Scams are happening daily. You’ve probably received a phone call, something in the mail, a knock at your door, or an email in the last few days where someone or some company is trying to sell you something or asking for a donation. Senior scamming is becoming more prevalent due to this generation growing up in the 30s and 40s where households were taught the importance of being polite and trusting. Therefore, it makes it hard to say “No” or to hang up the phone on a stranger.

Seniors enjoy the phone ringing, checking their mail, and spending time looking at emails because it breaks up the day. These activities are harmless until we bite the bait of a trap – the scams. Scammers are very strategic about who they target. They target all types of people, but seniors tend to be most attractive due to their vulnerability. Most people 60 years and older have a lump sum of money in the bank, own their own home, have great credit, and are retired – leaving free time for scamming exposure. Most seniors don’t even know they’ve fallen for a scam until it’s too late. And, if they’ve fallen for a scam and know it, most people this age don’t know who to contact for help – which makes them even more attractive for targeting.

Scams can happen in various ways – a knock at the door looking to sell you an improvement on your home because they say it’s needed, a phone call asking for a donation or to buy something, convincing you that you won a trip or money, or through email asking you to update your information or to wire money for a relative in trouble. Seniors tend to fall for scams related to healthcare, aging, and winning money, such as: false Medicare benefits and coverage, anti-aging products, discounted prescriptions, charitable contributions, telemarketing sweepstakes, and lottery tickets.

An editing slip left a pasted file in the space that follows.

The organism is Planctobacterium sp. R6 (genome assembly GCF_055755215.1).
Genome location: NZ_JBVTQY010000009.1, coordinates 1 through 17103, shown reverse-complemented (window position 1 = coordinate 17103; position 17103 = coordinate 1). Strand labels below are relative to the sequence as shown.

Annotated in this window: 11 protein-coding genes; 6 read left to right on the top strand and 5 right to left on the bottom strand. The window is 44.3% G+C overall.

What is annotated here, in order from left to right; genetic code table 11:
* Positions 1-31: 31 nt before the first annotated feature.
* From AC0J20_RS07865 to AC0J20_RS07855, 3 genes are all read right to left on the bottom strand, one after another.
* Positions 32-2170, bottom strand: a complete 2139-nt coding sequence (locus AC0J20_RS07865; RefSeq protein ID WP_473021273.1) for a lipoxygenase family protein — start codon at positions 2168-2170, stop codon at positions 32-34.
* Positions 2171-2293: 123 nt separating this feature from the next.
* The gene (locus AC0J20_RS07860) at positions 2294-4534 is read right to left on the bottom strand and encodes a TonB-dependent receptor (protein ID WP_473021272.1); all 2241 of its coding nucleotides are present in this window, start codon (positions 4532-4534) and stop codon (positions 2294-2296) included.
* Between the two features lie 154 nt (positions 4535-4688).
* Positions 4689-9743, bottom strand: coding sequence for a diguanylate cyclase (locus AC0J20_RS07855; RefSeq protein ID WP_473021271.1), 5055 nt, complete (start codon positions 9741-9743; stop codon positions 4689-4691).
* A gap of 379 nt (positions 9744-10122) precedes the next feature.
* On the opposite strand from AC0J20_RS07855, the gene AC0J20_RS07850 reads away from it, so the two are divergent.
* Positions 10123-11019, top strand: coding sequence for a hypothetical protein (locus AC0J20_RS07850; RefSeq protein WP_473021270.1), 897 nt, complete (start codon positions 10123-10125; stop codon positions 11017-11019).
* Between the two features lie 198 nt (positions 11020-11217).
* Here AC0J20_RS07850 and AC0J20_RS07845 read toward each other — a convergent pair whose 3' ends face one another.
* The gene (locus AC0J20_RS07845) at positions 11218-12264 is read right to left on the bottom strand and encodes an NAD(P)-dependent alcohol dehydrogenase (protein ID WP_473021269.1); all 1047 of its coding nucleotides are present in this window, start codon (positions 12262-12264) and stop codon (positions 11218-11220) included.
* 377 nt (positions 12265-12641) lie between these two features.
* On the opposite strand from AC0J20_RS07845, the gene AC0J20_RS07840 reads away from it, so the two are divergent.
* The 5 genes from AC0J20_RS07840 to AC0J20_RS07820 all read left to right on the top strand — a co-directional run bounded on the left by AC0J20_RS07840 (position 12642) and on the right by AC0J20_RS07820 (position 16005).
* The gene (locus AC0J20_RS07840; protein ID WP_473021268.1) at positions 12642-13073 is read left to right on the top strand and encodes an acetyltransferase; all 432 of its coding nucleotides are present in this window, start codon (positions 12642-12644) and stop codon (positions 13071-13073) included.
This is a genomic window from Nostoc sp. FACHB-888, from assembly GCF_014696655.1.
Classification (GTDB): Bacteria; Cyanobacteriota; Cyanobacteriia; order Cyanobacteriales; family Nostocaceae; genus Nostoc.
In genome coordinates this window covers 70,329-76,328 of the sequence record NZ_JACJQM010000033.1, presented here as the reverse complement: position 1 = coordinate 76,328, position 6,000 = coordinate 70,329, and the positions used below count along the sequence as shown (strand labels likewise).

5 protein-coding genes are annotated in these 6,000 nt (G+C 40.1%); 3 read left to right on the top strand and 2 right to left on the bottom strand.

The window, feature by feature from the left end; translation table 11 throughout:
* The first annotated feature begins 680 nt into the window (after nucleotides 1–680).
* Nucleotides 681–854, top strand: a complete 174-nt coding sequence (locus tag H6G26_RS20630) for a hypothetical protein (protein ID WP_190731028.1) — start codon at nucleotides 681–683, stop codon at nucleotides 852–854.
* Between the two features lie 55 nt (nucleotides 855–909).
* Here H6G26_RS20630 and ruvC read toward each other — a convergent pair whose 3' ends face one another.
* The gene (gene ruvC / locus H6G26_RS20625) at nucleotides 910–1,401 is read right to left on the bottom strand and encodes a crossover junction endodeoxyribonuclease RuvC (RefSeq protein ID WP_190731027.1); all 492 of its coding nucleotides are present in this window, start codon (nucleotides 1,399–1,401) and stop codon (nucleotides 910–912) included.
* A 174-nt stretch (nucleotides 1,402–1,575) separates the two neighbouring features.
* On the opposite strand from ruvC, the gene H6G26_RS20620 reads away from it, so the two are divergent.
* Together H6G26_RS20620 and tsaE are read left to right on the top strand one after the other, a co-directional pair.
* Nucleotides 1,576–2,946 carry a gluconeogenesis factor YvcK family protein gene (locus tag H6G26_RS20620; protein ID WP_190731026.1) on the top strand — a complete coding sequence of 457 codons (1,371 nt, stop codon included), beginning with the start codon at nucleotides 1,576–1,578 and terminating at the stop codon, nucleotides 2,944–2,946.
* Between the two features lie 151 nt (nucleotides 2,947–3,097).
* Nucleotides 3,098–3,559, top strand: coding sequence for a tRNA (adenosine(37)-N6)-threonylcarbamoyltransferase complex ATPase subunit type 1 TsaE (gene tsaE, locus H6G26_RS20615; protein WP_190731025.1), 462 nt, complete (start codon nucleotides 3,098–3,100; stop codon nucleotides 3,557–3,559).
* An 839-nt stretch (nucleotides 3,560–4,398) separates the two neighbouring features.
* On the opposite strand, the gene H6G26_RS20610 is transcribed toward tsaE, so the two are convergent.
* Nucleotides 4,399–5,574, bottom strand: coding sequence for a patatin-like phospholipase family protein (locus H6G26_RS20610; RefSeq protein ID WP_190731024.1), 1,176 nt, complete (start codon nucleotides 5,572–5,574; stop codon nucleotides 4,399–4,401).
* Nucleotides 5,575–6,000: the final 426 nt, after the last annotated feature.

Just because you are older doesn’t mean you have to forfeit your power to a scammer who is trying to take advantage of you. Use these tips to help reduce your risk for being scammed.

Protect your personal information:

  • Never send money or give out your personal information – credit card numbers, bank account numbers, date of birth, or social security number – to unknown people or companies.
  • Never update or provide your personal information through an email you received
  • Frequently monitor your bank statements to ensure there aren’t any mysterious charges.
  • Review all receipts and ensure you are paying only the items you purchase.
  • Shred important documents.
  • Beware of your surroundings at all times and when you exit your car, do not leave your purse or wallet behind to avoid the theft of your personal information.

Be a savvy shopper:

  • Fully understand what senior fraud is, the different types of scams out there, and the tactics con artist use to take advantage of people like you.
  • Understand it is okay to say "NO" and hang up the phone.
  • Do not buy anything you don't need (e.g., charity and anti-aging products).
  • When taking a call, ask for the caller's name, address and a phone number to reach them at a later date.

It’s easy to understand why seniors are attractive to scammers. Don’t let your trusting, polite demeanor get the best of you. Educate yourself so you can be on guard for the scammer’s tactics. And if you feel you have fallen for a scam, and you don’t know what to do, immediately call your bank to put a stop to all transactions, and reach out to family or a close friend for help. The bank and your family or friends will help with what to do next. Stay safe out there!

For more information on scammers tactics, please click on the link below!

https://www.ncoa.org/economic-security/money-management/scams-security/top-10-scams-targeting-seniors/

 

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